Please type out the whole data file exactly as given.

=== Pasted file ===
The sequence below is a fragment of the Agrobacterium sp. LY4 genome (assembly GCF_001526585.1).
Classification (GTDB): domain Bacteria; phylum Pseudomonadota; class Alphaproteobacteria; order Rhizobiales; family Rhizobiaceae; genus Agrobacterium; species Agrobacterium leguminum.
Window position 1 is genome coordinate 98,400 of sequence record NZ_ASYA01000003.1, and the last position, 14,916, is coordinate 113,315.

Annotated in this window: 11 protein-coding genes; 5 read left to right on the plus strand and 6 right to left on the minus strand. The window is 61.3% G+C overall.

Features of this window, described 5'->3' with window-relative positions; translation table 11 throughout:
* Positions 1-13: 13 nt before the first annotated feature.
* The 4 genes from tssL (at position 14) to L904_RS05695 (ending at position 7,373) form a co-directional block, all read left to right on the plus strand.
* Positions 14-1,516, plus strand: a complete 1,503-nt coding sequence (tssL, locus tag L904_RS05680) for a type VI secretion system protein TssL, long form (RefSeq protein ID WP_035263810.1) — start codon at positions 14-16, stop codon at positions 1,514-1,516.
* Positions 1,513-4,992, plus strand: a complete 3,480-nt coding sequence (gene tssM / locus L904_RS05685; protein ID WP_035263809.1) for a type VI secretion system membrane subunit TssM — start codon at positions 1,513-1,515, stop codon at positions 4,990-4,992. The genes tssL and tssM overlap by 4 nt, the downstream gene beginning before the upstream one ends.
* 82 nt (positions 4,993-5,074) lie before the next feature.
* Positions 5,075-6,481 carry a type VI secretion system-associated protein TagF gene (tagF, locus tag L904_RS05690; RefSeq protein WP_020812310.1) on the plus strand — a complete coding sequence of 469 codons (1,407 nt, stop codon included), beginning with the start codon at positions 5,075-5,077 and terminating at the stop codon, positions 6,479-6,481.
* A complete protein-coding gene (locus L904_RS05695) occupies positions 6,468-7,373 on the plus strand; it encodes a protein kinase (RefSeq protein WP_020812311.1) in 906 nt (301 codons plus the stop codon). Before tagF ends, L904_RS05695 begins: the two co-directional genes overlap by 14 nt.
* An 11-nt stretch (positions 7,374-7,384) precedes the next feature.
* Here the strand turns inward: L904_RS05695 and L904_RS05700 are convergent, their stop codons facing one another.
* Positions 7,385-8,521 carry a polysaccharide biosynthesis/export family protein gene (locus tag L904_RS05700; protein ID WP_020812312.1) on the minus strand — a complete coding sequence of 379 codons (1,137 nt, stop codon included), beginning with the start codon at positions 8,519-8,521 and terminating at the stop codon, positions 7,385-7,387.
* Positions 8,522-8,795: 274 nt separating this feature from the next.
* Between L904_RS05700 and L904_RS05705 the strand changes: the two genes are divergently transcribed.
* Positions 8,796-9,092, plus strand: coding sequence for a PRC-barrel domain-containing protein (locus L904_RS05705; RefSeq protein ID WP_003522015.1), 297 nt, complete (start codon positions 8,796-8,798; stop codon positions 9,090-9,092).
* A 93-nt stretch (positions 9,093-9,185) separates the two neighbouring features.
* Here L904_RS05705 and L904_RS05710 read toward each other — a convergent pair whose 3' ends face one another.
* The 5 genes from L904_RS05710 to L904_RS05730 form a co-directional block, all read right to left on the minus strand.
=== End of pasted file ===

The sequence below is a fragment of the Agrobacterium sp. LY4 genome (assembly GCF_001526585.1).
Classification (GTDB): domain Bacteria; phylum Pseudomonadota; class Alphaproteobacteria; order Rhizobiales; family Rhizobiaceae; genus Agrobacterium; species Agrobacterium leguminum.
Window position 1 is genome coordinate 98,400 of sequence record NZ_ASYA01000003.1, and the last position, 14,916, is coordinate 113,315.

Annotated in this window: 11 protein-coding genes; 5 read left to right on the plus strand and 6 right to left on the minus strand. The window is 61.3% G+C overall.

Features of this window, described 5'->3' with window-relative positions; translation table 11 throughout:
* Positions 1-13: 13 nt before the first annotated feature.
* The 4 genes from tssL (at position 14) to L904_RS05695 (ending at position 7,373) form a co-directional block, all read left to right on the plus strand.
* Positions 14-1,516, plus strand: a complete 1,503-nt coding sequence (tssL, locus tag L904_RS05680) for a type VI secretion system protein TssL, long form (RefSeq protein ID WP_035263810.1) — start codon at positions 14-16, stop codon at positions 1,514-1,516.
* Positions 1,513-4,992, plus strand: a complete 3,480-nt coding sequence (gene tssM / locus L904_RS05685; protein ID WP_035263809.1) for a type VI secretion system membrane subunit TssM — start codon at positions 1,513-1,515, stop codon at positions 4,990-4,992. The genes tssL and tssM overlap by 4 nt, the downstream gene beginning before the upstream one ends.
* 82 nt (positions 4,993-5,074) lie before the next feature.
* Positions 5,075-6,481 carry a type VI secretion system-associated protein TagF gene (tagF, locus tag L904_RS05690; RefSeq protein WP_020812310.1) on the plus strand — a complete coding sequence of 469 codons (1,407 nt, stop codon included), beginning with the start codon at positions 5,075-5,077 and terminating at the stop codon, positions 6,479-6,481.
* A complete protein-coding gene (locus L904_RS05695) occupies positions 6,468-7,373 on the plus strand; it encodes a protein kinase (RefSeq protein WP_020812311.1) in 906 nt (301 codons plus the stop codon). Before tagF ends, L904_RS05695 begins: the two co-directional genes overlap by 14 nt.
* An 11-nt stretch (positions 7,374-7,384) precedes the next feature.
* Here the strand turns inward: L904_RS05695 and L904_RS05700 are convergent, their stop codons facing one another.
* Positions 7,385-8,521 carry a polysaccharide biosynthesis/export family protein gene (locus tag L904_RS05700; protein ID WP_020812312.1) on the minus strand — a complete coding sequence of 379 codons (1,137 nt, stop codon included), beginning with the start codon at positions 8,519-8,521 and terminating at the stop codon, positions 7,385-7,387.
* Positions 8,522-8,795: 274 nt separating this feature from the next.
* Between L904_RS05700 and L904_RS05705 the strand changes: the two genes are divergently transcribed.
* Positions 8,796-9,092, plus strand: coding sequence for a PRC-barrel domain-containing protein (locus L904_RS05705; RefSeq protein ID WP_003522015.1), 297 nt, complete (start codon positions 8,796-8,798; stop codon positions 9,090-9,092).
* A 93-nt stretch (positions 9,093-9,185) separates the two neighbouring features.
* Here L904_RS05705 and L904_RS05710 read toward each other — a convergent pair whose 3' ends face one another.
* The 5 genes from L904_RS05710 to L904_RS05730 form a co-directional block, all read right to left on the minus strand.